​Religion and the Covid-19 Panic

Because of the worldwide nature of COVID-19, religious practice everywhere has been affected. When a group of Greek Christians made the pilgrimage to Bethlehem and caught COVID-19, the Palestine Authority responded by declaring a “state of emergency,” closing all mosques and churches in the city of Christ’s birth. Israel, which, as of March, had had 21 cases of COVID-19, banned both Israelis and Palestinians from entering the “holy city.”

At the Sanctuary of Fatima, the site of a massive annual Catholic pilgrimage, church authorities in Portugal demanded that holy water fountains “be emptied and priests avoid physical contact with the faithful” (as of March, Portugal had reported 13 confirmed cases of COVID-19). The Saudi government barred foreign Muslims from visiting the “holiest cities,” such as Mecca, the city toward which 1.8 billion Muslims “pray eight times a day.”

Along with such apparently necessary restrictions, there has arisen the fear that religious freedoms are effectively under siege; a belief that some governments might use the pandemic as an excuse to stifle the free exercise of religion.

Nadine Maenza, a commissioner of the U.S. Commission on International Religious Freedom, shares such concerns. She has made a point of asserting that even during a pandemic, people “still have the right to practice their religion.” She said that religious freedoms “are not a derogated right, which means that it doesn’t disappear during war or public emergencies.”

Maenza’s main concern is to “make sure that countries aren’t using the pandemic as an excuse to single out religious minorities.” She has promised that the Commission is monitoring any activity.

But Dede Laugesan, executive director of the Save the Persecuted Christians, an organization pledged to protect Christians from “worldwide persecution,” believes authoritarian governments are already using the pandemic to persecute religious minorities. “In a worldwide crisis,” she points out, “religious freedom is often affected first, especially in countries that are closed off to Christianity.Situations like these create opportunities for persecution to exploit the crisis and operate with a greater sense of impunity.”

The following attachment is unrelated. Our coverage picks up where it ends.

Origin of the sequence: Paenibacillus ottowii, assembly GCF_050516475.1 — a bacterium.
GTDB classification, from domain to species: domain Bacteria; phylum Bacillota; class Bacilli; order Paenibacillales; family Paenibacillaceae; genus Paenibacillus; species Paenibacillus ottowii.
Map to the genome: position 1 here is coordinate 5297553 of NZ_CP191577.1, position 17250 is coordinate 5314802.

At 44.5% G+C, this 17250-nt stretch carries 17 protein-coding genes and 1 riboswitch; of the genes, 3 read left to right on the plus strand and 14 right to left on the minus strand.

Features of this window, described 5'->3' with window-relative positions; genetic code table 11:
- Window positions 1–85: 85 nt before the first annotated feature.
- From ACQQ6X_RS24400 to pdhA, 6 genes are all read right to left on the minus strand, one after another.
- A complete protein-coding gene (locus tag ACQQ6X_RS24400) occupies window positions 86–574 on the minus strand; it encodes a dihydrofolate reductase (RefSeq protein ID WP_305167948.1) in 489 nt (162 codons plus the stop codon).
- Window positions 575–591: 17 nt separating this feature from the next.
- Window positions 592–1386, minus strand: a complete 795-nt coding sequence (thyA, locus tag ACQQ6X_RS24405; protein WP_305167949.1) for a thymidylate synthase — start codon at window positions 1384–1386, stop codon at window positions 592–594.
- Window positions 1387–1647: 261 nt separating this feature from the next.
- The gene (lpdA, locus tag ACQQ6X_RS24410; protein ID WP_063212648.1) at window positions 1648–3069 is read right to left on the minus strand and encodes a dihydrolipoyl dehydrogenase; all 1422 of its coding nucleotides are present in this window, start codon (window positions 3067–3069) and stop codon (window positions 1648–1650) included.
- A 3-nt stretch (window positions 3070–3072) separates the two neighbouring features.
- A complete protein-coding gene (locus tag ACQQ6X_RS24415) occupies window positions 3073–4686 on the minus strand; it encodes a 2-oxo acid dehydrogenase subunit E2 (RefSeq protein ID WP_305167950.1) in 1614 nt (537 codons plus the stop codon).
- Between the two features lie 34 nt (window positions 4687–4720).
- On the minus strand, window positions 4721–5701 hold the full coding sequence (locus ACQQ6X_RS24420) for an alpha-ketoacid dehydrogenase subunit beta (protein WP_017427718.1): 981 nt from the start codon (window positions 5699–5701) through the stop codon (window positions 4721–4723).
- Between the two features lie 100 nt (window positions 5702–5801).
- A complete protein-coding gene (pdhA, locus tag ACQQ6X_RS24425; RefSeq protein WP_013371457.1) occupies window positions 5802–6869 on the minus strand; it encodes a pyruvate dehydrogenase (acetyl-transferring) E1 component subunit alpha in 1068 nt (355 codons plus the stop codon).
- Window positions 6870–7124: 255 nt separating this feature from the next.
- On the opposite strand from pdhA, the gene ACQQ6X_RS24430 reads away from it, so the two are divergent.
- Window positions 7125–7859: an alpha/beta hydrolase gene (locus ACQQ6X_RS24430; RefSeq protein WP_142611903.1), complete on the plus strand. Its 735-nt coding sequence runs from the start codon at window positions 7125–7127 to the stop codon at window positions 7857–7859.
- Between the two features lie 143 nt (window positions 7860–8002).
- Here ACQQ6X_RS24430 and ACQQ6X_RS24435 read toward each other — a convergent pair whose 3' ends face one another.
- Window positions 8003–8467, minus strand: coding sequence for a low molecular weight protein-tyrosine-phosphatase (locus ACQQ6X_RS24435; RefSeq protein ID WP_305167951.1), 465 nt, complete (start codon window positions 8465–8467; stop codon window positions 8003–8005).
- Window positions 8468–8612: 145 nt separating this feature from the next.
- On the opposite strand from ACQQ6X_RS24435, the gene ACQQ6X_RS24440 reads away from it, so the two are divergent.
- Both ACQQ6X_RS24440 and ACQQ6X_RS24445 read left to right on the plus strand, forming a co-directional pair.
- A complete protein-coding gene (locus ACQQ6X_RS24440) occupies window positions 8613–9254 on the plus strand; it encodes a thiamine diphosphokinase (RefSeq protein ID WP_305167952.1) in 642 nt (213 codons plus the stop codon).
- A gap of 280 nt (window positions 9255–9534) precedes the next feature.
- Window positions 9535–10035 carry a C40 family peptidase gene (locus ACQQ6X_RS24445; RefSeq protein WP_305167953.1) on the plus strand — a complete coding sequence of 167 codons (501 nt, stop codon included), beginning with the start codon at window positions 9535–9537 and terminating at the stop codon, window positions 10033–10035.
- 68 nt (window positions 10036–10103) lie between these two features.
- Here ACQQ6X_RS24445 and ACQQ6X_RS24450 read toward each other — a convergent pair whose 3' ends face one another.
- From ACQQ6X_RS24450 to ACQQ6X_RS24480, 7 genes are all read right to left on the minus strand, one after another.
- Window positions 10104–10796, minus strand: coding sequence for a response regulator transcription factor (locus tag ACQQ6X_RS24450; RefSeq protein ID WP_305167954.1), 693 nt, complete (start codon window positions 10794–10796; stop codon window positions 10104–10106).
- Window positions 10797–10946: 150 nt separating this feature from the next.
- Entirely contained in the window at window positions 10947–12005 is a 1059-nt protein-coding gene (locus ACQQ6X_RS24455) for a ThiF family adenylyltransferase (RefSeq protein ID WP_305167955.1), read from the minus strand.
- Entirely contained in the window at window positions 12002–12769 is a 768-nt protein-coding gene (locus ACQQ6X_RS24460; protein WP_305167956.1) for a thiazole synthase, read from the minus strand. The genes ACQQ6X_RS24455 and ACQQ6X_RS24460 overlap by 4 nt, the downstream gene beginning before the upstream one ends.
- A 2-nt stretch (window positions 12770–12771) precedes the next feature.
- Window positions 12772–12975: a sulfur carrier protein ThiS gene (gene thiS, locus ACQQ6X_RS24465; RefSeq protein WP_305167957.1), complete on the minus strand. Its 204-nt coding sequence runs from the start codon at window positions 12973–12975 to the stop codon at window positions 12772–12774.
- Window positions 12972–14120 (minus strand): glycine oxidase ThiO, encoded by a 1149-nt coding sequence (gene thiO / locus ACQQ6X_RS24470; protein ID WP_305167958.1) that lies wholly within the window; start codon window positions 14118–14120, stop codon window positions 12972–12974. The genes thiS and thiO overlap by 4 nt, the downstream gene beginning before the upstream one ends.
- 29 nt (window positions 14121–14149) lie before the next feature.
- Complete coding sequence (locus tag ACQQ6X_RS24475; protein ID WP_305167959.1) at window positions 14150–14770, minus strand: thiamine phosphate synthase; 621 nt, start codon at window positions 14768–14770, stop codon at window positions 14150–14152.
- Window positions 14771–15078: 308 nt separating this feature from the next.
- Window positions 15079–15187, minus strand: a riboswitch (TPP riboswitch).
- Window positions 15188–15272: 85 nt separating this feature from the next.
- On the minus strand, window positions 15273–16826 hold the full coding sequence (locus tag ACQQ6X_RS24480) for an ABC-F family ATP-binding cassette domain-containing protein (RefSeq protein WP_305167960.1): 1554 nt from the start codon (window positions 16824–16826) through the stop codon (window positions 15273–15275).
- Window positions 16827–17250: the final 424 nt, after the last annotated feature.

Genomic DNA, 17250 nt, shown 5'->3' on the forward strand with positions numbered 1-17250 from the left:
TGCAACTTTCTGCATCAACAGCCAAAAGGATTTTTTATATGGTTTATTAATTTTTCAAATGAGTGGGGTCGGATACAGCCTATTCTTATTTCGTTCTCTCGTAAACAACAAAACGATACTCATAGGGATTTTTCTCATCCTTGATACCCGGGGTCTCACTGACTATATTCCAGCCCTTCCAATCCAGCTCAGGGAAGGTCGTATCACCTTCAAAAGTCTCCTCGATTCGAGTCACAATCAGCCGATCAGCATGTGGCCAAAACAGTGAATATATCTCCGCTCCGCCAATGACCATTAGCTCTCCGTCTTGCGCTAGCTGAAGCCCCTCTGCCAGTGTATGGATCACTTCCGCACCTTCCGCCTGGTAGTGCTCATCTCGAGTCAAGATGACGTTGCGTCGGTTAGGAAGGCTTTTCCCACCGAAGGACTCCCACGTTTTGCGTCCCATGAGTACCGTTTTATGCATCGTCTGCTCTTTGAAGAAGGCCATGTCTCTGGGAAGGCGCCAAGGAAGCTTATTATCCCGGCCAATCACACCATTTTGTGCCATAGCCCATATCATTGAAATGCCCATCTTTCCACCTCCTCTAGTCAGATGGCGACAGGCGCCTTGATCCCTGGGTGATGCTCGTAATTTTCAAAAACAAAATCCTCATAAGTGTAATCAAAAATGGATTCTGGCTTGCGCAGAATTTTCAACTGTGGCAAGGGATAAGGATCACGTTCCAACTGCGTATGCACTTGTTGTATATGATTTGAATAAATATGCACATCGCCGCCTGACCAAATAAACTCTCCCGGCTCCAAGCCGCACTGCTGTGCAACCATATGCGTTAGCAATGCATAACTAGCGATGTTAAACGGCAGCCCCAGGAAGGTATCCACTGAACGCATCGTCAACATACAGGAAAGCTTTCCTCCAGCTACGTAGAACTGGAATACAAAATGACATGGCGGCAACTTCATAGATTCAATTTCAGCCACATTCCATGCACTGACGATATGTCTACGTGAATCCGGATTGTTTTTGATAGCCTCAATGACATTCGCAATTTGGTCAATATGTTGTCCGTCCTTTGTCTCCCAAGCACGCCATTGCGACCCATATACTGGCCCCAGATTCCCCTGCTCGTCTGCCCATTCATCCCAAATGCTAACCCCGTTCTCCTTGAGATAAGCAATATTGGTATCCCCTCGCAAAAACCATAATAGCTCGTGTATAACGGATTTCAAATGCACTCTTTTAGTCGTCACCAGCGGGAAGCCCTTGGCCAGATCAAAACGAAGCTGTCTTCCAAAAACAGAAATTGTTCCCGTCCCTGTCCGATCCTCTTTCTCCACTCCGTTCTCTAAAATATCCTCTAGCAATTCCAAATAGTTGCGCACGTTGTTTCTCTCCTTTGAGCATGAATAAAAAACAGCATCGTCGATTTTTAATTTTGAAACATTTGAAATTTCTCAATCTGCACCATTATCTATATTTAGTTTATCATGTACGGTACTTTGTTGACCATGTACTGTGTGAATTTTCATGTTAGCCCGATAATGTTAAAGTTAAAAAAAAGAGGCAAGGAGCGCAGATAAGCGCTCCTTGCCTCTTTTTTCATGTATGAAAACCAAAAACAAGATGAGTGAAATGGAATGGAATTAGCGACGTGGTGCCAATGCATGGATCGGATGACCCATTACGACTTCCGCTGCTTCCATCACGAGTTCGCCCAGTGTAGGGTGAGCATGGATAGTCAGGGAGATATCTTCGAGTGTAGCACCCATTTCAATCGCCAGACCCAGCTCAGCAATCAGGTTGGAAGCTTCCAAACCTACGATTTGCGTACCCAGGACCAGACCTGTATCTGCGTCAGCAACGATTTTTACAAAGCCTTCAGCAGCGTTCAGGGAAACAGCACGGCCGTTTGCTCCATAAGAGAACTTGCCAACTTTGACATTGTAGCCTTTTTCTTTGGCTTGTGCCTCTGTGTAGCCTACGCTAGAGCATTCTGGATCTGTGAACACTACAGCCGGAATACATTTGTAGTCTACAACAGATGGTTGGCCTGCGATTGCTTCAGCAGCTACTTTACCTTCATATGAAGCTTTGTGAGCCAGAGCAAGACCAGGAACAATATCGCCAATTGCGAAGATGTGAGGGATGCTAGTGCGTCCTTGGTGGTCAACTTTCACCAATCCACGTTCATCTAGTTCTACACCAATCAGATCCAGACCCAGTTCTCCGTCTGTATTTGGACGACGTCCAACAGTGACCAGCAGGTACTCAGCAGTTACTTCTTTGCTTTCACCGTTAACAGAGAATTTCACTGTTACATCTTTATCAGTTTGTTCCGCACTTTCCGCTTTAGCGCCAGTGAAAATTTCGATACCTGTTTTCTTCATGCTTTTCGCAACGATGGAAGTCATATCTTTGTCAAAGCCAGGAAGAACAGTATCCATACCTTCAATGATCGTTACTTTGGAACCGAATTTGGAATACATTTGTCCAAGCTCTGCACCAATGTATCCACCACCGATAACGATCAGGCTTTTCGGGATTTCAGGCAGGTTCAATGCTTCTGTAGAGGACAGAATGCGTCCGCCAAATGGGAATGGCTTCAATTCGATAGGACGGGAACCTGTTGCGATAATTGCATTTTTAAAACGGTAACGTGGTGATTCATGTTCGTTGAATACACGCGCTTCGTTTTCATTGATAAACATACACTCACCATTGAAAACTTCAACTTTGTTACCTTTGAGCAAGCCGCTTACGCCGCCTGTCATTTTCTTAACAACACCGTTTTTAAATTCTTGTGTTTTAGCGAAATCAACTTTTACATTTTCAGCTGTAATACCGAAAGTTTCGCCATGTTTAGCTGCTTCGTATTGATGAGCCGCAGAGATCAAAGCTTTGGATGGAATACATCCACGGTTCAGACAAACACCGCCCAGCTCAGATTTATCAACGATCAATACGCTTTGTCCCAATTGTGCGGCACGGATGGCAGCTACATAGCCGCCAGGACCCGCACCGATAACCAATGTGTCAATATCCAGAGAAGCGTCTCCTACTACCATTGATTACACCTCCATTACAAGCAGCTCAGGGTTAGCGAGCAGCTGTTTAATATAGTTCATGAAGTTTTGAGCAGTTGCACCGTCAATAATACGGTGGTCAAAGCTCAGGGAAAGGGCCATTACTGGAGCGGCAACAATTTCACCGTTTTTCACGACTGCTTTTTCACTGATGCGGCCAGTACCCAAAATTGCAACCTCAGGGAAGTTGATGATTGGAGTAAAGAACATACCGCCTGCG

She cites the birthplace of the pandemic, Communist China, as an example. There the government is currently persecuting Muslims by putting them in concentration camps (many of the detainees are elderly and infirm) and denying them medical attention. They are using these undernourished prisoners to replenish the factory worker population decimated by COVID-19.

Even in America, some have come to believe their government is exploiting the crisis not only to persecute religious minorities but control religion as a whole. And they are pushing back in a variety of ways that range from provocative demonstrations to legal action.

When Kansas governor Laura Kelly issued an order limiting church gatherings to 10 people or less to stop the spread of COVID-19, the pastors of the First Baptist Church in Dodge City and the Calvary Baptist Church in Junction City filed a lawsuit through their advocate, the Alliancefor Defending Freedom.They asserted that Kelly’s order violated their religious freedom. Federal judge John Broomes agreed, and issued a temporary order (until May 2) blocking Kelly’s order: “Plaintiffs have made a sufficient showing that a live controversy exists as to whether the governor’s current restrictions on religious activity violated plaintiffs’ First Amendment right to freely exercise their religion,” the judge wrote.

But Governor Kelly refused to back down: “This is not about religion. This is about a public health crisis,” she said. And of the plaintiff’s victory, she regards this as merely one battle in a continuing war: “This ruling was just a preliminary step.There is still a long way to go in this case.”